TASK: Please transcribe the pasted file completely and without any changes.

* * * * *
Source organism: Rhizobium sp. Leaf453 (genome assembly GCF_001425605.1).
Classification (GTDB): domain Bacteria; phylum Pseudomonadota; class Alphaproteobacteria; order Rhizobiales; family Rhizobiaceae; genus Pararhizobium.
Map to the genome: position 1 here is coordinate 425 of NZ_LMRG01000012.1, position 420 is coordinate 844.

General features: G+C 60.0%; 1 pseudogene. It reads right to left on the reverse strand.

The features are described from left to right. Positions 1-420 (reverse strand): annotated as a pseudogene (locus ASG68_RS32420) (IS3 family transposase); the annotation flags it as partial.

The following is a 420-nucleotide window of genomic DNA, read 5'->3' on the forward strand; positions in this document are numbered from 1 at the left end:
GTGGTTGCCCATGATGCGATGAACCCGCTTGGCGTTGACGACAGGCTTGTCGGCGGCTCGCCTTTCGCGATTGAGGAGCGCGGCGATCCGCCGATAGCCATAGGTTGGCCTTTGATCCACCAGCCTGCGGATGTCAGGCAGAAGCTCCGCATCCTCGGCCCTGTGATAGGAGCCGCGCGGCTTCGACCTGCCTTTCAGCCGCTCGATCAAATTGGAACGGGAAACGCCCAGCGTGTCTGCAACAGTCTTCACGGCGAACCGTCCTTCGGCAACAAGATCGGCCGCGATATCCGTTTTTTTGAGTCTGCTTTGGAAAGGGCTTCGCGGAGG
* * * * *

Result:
Source organism: Rhizobium sp. Leaf453 (genome assembly GCF_001425605.1).
Classification (GTDB): domain Bacteria; phylum Pseudomonadota; class Alphaproteobacteria; order Rhizobiales; family Rhizobiaceae; genus Pararhizobium.
Map to the genome: position 1 here is coordinate 425 of NZ_LMRG01000012.1, position 420 is coordinate 844.

General features: G+C 60.0%; 1 pseudogene. It reads right to left on the reverse strand.

The features are described from left to right. Positions 1-420 (reverse strand): annotated as a pseudogene (locus ASG68_RS32420) (IS3 family transposase); the annotation flags it as partial.

The following is a 420-nucleotide window of genomic DNA, read 5'->3' on the forward strand; positions in this document are numbered from 1 at the left end:
GTGGTTGCCCATGATGCGATGAACCCGCTTGGCGTTGACGACAGGCTTGTCGGCGGCTCGCCTTTCGCGATTGAGGAGCGCGGCGATCCGCCGATAGCCATAGGTTGGCCTTTGATCCACCAGCCTGCGGATGTCAGGCAGAAGCTCCGCATCCTCGGCCCTGTGATAGGAGCCGCGCGGCTTCGACCTGCCTTTCAGCCGCTCGATCAAATTGGAACGGGAAACGCCCAGCGTGTCTGCAACAGTCTTCACGGCGAACCGTCCTTCGGCAACAAGATCGGCCGCGATATCCGTTTTTTTGAGTCTGCTTTGGAAAGGGCTTCGCGGAGG